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Estate Planning Dictionary: What is a will?

On Behalf of | Mar 13, 2015 | Estate Planning

This weeks word from the estate planning dictionary is will. What is a will? Do I need one? And what happens with them?

Wills are one of the oldest estate planning tools going back to the time of the ancient Greeks. Originally meant for men without children, a will is a document that tells the world how you want your assets and property distributed. They are ingrained in our minds and one of the few legal terms that everyone know. In Ohio, a will must be signed by the testator (person making it) and witnessed by two people. Generally, these people are suppose to be disinterested parties. In Ohio, Holographic wills, those that are written out and not signed and witnessed are not valid. A will does not need to be notarized in Ohio. When a person dies, their will is admitted to Probate Court. Historically, there was a “reading of the will”. All of the family would gather at the Court or the lawyer’s office and he would read the will. We don’t do this anymore. Now, whoever is in possession of the will gets it to a lawyer who then submits it to the Probate Court along with a variety of forms and the process begins.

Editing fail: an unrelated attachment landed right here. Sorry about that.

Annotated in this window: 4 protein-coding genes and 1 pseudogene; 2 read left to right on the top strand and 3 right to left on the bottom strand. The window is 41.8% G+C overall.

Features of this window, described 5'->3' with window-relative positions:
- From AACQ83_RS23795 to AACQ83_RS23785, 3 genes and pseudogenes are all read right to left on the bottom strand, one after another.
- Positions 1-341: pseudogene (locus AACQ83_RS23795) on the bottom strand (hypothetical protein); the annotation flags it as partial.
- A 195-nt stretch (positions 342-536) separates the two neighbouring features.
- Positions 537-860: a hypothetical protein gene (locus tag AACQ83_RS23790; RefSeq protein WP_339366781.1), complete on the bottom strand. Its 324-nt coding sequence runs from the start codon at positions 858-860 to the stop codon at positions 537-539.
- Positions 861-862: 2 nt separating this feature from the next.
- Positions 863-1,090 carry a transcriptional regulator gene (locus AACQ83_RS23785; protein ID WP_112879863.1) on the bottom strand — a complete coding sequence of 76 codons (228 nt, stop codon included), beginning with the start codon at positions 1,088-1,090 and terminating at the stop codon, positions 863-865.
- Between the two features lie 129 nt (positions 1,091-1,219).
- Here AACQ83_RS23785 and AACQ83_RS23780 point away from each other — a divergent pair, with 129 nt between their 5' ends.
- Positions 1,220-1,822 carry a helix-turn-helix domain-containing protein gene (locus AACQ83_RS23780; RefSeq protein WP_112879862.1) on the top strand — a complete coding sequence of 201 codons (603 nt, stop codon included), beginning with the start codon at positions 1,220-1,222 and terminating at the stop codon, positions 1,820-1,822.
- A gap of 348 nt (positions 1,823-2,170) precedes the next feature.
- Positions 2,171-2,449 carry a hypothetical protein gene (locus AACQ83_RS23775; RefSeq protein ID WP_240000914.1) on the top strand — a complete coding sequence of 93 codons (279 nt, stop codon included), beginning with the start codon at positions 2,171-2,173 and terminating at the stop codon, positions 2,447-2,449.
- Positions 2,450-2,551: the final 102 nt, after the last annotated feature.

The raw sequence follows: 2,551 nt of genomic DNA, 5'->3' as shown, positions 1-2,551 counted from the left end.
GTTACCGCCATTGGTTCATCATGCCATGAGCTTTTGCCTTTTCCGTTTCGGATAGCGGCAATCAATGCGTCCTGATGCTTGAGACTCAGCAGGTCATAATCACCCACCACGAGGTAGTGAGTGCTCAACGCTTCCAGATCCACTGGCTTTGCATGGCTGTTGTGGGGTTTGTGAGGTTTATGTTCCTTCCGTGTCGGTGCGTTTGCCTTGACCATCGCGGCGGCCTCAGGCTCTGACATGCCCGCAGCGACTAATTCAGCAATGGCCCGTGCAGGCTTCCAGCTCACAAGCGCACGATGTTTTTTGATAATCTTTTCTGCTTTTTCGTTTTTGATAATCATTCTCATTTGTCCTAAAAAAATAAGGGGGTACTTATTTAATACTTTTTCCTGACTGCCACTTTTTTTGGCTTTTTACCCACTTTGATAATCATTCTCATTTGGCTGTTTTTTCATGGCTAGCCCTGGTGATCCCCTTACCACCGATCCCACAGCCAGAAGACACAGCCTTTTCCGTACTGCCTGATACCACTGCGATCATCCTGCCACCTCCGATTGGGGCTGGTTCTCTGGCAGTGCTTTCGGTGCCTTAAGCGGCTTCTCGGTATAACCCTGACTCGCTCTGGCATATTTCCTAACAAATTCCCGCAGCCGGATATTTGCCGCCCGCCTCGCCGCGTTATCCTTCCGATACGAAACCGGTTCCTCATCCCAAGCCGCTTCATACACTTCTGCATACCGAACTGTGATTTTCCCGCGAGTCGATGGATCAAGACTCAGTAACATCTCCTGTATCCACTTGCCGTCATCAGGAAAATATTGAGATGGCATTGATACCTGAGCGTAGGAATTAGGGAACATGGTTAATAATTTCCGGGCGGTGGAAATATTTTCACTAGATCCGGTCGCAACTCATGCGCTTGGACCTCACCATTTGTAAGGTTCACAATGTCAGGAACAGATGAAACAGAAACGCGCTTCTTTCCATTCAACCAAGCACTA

Wills have become somewhat out dated as many of the things that a will does can now be done simply through operation of law. They also go through the probate process and are subject to creditors. While not nearly as good as a trust, they are still a useful estate planning tool and the absolute bear minimum that any person should have. Contact an Estate Planning Attorney today to set one up.